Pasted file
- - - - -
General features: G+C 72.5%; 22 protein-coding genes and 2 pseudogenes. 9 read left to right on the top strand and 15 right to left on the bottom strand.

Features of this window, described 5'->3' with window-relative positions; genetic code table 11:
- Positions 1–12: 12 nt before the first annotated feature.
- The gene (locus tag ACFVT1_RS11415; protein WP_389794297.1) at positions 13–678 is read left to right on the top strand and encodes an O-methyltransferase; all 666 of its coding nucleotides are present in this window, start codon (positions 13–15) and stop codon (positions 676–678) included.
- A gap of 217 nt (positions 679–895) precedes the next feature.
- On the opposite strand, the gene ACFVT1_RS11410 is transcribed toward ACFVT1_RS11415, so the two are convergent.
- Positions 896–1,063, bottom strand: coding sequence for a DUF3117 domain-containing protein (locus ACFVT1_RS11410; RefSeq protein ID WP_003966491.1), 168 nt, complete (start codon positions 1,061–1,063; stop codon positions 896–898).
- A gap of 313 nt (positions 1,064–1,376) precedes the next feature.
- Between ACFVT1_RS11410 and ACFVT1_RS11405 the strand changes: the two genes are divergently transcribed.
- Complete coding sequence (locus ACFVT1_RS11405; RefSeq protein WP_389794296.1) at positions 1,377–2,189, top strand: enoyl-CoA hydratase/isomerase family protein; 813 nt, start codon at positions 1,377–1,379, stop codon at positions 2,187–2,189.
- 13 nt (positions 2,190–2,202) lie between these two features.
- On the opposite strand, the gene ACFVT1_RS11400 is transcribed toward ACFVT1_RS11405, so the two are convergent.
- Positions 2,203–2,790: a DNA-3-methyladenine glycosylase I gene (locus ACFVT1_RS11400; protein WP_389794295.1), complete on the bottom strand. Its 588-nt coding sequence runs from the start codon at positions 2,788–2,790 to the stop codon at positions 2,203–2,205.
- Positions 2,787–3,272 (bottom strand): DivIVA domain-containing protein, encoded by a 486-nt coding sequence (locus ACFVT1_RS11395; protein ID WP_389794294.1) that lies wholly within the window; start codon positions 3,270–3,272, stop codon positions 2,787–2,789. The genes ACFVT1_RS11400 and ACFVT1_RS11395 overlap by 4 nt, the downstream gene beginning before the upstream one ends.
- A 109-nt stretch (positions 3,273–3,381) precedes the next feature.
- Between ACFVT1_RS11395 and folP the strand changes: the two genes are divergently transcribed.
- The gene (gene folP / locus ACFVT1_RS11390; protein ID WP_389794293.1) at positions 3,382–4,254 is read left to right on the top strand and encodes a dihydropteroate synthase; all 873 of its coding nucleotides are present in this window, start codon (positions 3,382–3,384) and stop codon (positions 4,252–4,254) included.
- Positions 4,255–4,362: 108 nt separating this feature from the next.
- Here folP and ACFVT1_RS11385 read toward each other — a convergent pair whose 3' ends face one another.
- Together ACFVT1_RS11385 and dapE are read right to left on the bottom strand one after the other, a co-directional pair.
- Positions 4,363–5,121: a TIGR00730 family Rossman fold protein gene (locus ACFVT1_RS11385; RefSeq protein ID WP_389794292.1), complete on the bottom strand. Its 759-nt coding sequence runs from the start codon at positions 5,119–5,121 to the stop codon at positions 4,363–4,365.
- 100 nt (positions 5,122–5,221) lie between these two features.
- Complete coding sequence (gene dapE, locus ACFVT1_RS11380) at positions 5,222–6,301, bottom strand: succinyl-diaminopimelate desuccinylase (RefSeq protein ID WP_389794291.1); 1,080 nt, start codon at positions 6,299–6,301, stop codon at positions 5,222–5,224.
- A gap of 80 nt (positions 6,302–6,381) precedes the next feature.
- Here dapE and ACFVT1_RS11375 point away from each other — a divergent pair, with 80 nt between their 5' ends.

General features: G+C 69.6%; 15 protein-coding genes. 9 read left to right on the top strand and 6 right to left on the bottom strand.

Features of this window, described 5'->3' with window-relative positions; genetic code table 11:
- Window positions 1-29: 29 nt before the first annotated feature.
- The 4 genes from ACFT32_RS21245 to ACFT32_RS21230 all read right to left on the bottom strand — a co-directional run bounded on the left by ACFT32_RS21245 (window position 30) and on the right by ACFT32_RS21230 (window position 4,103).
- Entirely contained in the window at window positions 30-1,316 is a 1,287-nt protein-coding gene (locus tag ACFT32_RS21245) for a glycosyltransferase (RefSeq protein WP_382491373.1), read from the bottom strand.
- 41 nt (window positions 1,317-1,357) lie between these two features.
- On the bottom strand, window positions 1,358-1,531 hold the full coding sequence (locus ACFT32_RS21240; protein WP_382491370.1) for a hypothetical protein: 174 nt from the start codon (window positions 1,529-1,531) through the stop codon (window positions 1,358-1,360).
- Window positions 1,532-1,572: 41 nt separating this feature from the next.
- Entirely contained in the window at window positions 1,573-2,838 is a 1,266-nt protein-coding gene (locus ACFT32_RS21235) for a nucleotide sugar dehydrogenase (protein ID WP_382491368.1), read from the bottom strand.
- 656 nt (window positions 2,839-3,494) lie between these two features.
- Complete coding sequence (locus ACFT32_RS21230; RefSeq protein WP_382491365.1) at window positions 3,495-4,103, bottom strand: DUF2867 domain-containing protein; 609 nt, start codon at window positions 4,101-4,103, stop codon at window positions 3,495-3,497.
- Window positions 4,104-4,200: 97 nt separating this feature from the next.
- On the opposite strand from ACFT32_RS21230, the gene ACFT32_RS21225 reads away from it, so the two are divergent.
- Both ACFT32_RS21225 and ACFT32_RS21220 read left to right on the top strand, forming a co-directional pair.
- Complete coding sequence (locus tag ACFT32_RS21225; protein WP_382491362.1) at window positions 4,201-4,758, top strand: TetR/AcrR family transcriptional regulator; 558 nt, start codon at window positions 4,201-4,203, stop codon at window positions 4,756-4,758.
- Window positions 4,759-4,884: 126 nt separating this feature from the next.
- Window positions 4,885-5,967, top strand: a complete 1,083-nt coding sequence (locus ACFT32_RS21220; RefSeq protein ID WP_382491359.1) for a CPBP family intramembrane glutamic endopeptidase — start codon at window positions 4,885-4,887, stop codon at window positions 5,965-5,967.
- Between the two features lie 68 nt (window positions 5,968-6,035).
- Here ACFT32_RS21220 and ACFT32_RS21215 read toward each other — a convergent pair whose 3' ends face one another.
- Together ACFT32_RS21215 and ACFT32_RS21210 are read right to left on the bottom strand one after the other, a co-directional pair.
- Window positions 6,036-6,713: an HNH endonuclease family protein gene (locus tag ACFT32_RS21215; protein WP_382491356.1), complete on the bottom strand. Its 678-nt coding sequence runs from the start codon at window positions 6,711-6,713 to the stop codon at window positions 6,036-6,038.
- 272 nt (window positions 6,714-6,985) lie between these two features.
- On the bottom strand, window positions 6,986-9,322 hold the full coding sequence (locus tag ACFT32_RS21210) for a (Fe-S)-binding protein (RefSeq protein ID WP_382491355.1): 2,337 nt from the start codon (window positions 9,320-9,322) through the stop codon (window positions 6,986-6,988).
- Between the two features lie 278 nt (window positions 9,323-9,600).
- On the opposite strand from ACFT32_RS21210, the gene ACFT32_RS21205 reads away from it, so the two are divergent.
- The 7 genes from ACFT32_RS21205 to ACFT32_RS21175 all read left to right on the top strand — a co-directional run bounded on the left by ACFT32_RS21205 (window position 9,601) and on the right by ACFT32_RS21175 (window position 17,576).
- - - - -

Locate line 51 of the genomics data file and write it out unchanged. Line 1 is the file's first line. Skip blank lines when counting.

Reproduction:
- The 7 genes from ACFT32_RS21205 to ACFT32_RS21175 all read left to right on the top strand — a co-directional run bounded on the left by ACFT32_RS21205 (window position 9,601) and on the right by ACFT32_RS21175 (window position 17,576).